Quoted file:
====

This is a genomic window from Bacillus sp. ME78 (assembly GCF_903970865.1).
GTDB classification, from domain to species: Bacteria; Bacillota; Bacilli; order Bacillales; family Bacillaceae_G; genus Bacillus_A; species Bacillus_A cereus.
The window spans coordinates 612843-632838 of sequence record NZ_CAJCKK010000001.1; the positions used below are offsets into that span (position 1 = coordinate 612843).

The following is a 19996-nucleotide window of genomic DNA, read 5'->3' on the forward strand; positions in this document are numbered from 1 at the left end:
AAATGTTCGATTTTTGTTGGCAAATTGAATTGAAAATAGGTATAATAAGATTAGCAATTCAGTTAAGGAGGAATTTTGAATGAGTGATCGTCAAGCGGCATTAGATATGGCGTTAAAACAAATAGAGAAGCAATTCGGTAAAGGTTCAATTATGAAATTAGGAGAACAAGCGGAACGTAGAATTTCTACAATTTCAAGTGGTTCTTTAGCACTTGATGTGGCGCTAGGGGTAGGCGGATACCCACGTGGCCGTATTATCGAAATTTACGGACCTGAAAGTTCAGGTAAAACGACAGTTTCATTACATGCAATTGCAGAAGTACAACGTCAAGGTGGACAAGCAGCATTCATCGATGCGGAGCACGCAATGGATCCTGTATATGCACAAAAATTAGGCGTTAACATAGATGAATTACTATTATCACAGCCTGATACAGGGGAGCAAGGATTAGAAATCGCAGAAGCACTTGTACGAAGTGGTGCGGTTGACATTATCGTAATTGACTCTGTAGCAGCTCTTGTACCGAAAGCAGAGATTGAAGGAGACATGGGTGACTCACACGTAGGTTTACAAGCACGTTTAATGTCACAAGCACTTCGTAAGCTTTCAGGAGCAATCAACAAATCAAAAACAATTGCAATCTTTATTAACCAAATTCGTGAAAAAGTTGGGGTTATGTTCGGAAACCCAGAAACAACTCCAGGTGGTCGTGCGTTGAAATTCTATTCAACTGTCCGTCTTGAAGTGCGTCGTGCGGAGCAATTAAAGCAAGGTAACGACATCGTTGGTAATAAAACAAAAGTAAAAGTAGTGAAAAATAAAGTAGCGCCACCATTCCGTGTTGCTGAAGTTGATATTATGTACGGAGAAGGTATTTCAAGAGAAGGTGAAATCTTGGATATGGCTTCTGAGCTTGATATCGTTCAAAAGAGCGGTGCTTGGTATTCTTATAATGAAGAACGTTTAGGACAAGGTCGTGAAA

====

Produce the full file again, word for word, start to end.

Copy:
This is a genomic window from Bacillus sp. ME78 (assembly GCF_903970865.1).
GTDB classification, from domain to species: Bacteria; Bacillota; Bacilli; order Bacillales; family Bacillaceae_G; genus Bacillus_A; species Bacillus_A cereus.
The window spans coordinates 612843-632838 of sequence record NZ_CAJCKK010000001.1; the positions used below are offsets into that span (position 1 = coordinate 612843).

The following is a 19996-nucleotide window of genomic DNA, read 5'->3' on the forward strand; positions in this document are numbered from 1 at the left end:
AAATGTTCGATTTTTGTTGGCAAATTGAATTGAAAATAGGTATAATAAGATTAGCAATTCAGTTAAGGAGGAATTTTGAATGAGTGATCGTCAAGCGGCATTAGATATGGCGTTAAAACAAATAGAGAAGCAATTCGGTAAAGGTTCAATTATGAAATTAGGAGAACAAGCGGAACGTAGAATTTCTACAATTTCAAGTGGTTCTTTAGCACTTGATGTGGCGCTAGGGGTAGGCGGATACCCACGTGGCCGTATTATCGAAATTTACGGACCTGAAAGTTCAGGTAAAACGACAGTTTCATTACATGCAATTGCAGAAGTACAACGTCAAGGTGGACAAGCAGCATTCATCGATGCGGAGCACGCAATGGATCCTGTATATGCACAAAAATTAGGCGTTAACATAGATGAATTACTATTATCACAGCCTGATACAGGGGAGCAAGGATTAGAAATCGCAGAAGCACTTGTACGAAGTGGTGCGGTTGACATTATCGTAATTGACTCTGTAGCAGCTCTTGTACCGAAAGCAGAGATTGAAGGAGACATGGGTGACTCACACGTAGGTTTACAAGCACGTTTAATGTCACAAGCACTTCGTAAGCTTTCAGGAGCAATCAACAAATCAAAAACAATTGCAATCTTTATTAACCAAATTCGTGAAAAAGTTGGGGTTATGTTCGGAAACCCAGAAACAACTCCAGGTGGTCGTGCGTTGAAATTCTATTCAACTGTCCGTCTTGAAGTGCGTCGTGCGGAGCAATTAAAGCAAGGTAACGACATCGTTGGTAATAAAACAAAAGTAAAAGTAGTGAAAAATAAAGTAGCGCCACCATTCCGTGTTGCTGAAGTTGATATTATGTACGGAGAAGGTATTTCAAGAGAAGGTGAAATCTTGGATATGGCTTCTGAGCTTGATATCGTTCAAAAGAGCGGTGCTTGGTATTCTTATAATGAAGAACGTTTAGGACAAGGTCGTGAAA